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Monday, February 11, 2013

Justice, Balance, and Seven Deadly Sins

“Seven deadly sins:
Wealth without work
Pleasure without conscience
Science without humanity
Knowledge without character
Politics without principle
Commerce without morality
Worship without sacrifice.”
— Mohandas Karamchand Gandhi (1869–1948)
Brokenness pervades the entire landscape of humanity; it’s both our thorn and our identity. For this the Saviour, the Lord Jesus, came to save us from our sins—so that we would repent and turn to the truth, acknowledging our brokenness.
Turning to the truth facilitates the rectification moment from our sin. When we adhere to the truth, because we honour the will of God in humility, going against the human prideful flow, we work, nurture our conscience, are in touch with our humanity, grow in character, don’t forget our principles, uphold morality, and can make sacrifice.
But the matter of sin overwhelms our balance, especially corporately. If we cannot gain mastery over our sin, how will we manage virtue in the company of community?
Justice should be simple, for justice is balance—not a middle-of-the-road reality, but a reality where God’s perfect vision is sought, adhered to, and delivered. But, because of sin, justice is rarely as simple as we’d like it to be.
Power without Responsibility
Justice becomes a problem when those with (or in) power discharge their duties irresponsibly. Proverbs talk a lot about the indicators of rulers’ malevolence. Most of the Old Testament prophets railed against bad rulers. But when there are no rulers (or rules) justice is even more scant (see Judges 21:25, for instance).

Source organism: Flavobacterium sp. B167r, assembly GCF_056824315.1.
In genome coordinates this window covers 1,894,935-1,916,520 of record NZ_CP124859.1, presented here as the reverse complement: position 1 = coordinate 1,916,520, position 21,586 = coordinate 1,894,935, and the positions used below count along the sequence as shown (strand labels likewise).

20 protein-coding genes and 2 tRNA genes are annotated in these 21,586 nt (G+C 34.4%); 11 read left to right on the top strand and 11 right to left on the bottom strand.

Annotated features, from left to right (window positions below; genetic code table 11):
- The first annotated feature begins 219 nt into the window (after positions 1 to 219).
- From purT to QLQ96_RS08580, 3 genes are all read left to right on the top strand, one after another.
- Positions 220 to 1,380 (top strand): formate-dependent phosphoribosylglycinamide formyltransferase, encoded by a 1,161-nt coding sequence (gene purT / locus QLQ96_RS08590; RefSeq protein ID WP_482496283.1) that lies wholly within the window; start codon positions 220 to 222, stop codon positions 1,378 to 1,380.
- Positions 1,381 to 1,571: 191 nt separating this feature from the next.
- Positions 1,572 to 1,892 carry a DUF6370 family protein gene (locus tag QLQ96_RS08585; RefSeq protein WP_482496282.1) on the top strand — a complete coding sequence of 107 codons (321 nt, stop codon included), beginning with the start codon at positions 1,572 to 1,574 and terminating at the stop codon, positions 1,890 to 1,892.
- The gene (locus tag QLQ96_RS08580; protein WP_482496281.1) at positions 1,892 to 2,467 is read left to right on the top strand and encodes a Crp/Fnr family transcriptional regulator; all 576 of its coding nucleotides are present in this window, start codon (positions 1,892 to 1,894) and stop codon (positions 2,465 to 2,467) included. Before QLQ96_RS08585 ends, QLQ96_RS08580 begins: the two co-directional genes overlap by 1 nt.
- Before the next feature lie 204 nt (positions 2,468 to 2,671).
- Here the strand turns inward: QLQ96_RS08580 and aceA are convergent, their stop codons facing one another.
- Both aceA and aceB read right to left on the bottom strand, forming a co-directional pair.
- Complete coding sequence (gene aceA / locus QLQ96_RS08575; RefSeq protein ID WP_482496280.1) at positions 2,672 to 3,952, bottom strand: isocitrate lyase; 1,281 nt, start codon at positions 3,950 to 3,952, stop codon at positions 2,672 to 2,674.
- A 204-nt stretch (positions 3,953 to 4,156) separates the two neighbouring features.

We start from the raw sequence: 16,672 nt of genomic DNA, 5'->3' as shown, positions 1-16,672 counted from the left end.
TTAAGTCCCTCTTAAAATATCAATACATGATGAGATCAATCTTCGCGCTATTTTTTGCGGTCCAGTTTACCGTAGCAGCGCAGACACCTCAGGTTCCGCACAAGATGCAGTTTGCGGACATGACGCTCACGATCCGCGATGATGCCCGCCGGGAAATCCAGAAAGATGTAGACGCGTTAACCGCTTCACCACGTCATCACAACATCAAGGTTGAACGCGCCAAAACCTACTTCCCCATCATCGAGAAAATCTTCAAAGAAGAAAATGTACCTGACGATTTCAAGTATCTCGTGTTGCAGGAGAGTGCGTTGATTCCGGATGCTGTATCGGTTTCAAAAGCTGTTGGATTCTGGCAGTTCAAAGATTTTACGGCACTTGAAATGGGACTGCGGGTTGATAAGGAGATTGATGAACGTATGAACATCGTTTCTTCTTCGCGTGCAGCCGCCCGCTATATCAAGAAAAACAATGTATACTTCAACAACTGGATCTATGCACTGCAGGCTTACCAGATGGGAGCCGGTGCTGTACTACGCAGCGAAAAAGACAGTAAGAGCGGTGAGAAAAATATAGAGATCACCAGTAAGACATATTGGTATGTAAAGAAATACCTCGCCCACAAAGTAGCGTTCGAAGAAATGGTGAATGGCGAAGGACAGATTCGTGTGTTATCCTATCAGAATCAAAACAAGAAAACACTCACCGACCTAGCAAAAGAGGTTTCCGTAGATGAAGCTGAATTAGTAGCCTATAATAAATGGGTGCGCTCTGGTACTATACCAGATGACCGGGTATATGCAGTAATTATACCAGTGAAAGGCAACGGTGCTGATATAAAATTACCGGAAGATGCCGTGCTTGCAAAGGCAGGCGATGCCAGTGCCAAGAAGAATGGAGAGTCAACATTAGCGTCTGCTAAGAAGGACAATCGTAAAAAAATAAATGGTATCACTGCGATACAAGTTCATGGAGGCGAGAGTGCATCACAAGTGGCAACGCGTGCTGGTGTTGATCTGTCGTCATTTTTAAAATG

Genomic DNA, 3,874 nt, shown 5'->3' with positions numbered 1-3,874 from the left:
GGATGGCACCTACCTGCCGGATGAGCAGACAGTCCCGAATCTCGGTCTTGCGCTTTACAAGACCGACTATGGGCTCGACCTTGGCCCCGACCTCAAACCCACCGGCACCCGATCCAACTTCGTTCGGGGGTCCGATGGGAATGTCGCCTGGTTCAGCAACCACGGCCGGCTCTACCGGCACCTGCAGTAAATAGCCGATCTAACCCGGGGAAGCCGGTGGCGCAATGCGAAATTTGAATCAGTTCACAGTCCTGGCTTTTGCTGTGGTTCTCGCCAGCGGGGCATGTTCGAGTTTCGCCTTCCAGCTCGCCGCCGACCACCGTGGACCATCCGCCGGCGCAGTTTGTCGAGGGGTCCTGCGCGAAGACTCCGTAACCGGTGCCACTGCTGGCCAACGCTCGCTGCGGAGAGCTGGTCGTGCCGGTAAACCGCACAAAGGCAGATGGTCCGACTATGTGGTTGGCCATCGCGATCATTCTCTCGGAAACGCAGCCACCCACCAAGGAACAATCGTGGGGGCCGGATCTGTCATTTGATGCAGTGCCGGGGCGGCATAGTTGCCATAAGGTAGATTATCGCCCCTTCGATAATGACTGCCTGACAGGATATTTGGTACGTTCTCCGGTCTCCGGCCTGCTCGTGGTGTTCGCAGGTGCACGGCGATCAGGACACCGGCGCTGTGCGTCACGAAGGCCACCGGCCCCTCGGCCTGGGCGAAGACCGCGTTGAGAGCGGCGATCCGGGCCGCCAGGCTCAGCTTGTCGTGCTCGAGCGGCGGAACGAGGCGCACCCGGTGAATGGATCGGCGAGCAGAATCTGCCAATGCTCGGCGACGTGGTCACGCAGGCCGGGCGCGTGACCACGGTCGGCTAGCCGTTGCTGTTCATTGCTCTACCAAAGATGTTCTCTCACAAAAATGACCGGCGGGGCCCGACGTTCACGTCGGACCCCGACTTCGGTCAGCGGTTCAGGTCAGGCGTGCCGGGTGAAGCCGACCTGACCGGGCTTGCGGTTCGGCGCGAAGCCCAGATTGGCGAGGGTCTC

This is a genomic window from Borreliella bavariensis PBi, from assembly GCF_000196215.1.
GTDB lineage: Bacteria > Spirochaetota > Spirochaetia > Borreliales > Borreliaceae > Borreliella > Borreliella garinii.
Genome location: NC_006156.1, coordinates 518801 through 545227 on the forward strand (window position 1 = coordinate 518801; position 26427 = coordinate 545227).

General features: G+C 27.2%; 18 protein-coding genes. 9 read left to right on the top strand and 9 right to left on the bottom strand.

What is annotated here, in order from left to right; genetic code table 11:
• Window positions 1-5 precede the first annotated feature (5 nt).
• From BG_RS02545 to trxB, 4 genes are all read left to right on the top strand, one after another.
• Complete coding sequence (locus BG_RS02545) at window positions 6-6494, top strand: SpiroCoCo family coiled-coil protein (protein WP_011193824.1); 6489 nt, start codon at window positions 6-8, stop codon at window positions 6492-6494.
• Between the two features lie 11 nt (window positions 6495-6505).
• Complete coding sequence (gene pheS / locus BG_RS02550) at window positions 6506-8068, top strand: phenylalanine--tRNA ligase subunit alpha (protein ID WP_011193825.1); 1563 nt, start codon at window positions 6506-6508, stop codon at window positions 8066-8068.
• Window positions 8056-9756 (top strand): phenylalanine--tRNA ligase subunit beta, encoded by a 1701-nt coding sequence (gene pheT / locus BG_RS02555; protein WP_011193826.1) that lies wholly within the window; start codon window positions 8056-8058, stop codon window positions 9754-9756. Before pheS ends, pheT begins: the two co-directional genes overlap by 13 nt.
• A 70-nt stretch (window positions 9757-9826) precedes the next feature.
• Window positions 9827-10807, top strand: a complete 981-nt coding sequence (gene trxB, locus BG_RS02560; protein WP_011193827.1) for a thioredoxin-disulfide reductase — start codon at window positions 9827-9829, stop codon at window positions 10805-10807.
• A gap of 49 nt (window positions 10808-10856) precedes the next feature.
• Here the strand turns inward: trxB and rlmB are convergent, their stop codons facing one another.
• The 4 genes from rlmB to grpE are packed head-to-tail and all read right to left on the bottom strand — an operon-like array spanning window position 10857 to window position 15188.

Wherever humanity has a role in discharging justice, that justice must have a process for keeping it accountable, because humanity can generally not be trusted unless it is held to account. Even processes designed to keep those in power accountable can be rorted.
But where those in power take their responsibilities seriously, and manage transparently, honouring those they serve, they govern diligently. Their model for governance is based on balance; it discerns the will of God, strives to achieve it, and continues to work tirelessly until it is achieved, always being sensitive to balance.
Structures for power must be linked with appropriate levels of responsibility. With authority must come structures for ensuring responsibility is maintained.
Traits of Godly Governance
As Gandhi puts it, there can be no luxury without the balanced justice of the responsibilities to work. There can be no pleasure without thinking about the impacts of that pleasure. Science must be humane. Knowledge must be underpinned with discerning character. Politics needs to be purposed in the right sort of principles. Businesses must do their trading in fair ways. And worship is never good if it is carefree, costing nothing (not requiring solemn devotion).
All of these matters demonstrate the need of balance within justice.
Justice, when it is seen and done, is balance. We know balance by just means and ends.
Where those in power take their responsibilities seriously, and manage transparently, honouring those they serve, they govern diligently. But justice becomes a problem when those with power discharge their duties irresponsibly. Justice is the achievement of balance; the achievement of God’s situational will.
© 2013 S. J. Wickham.

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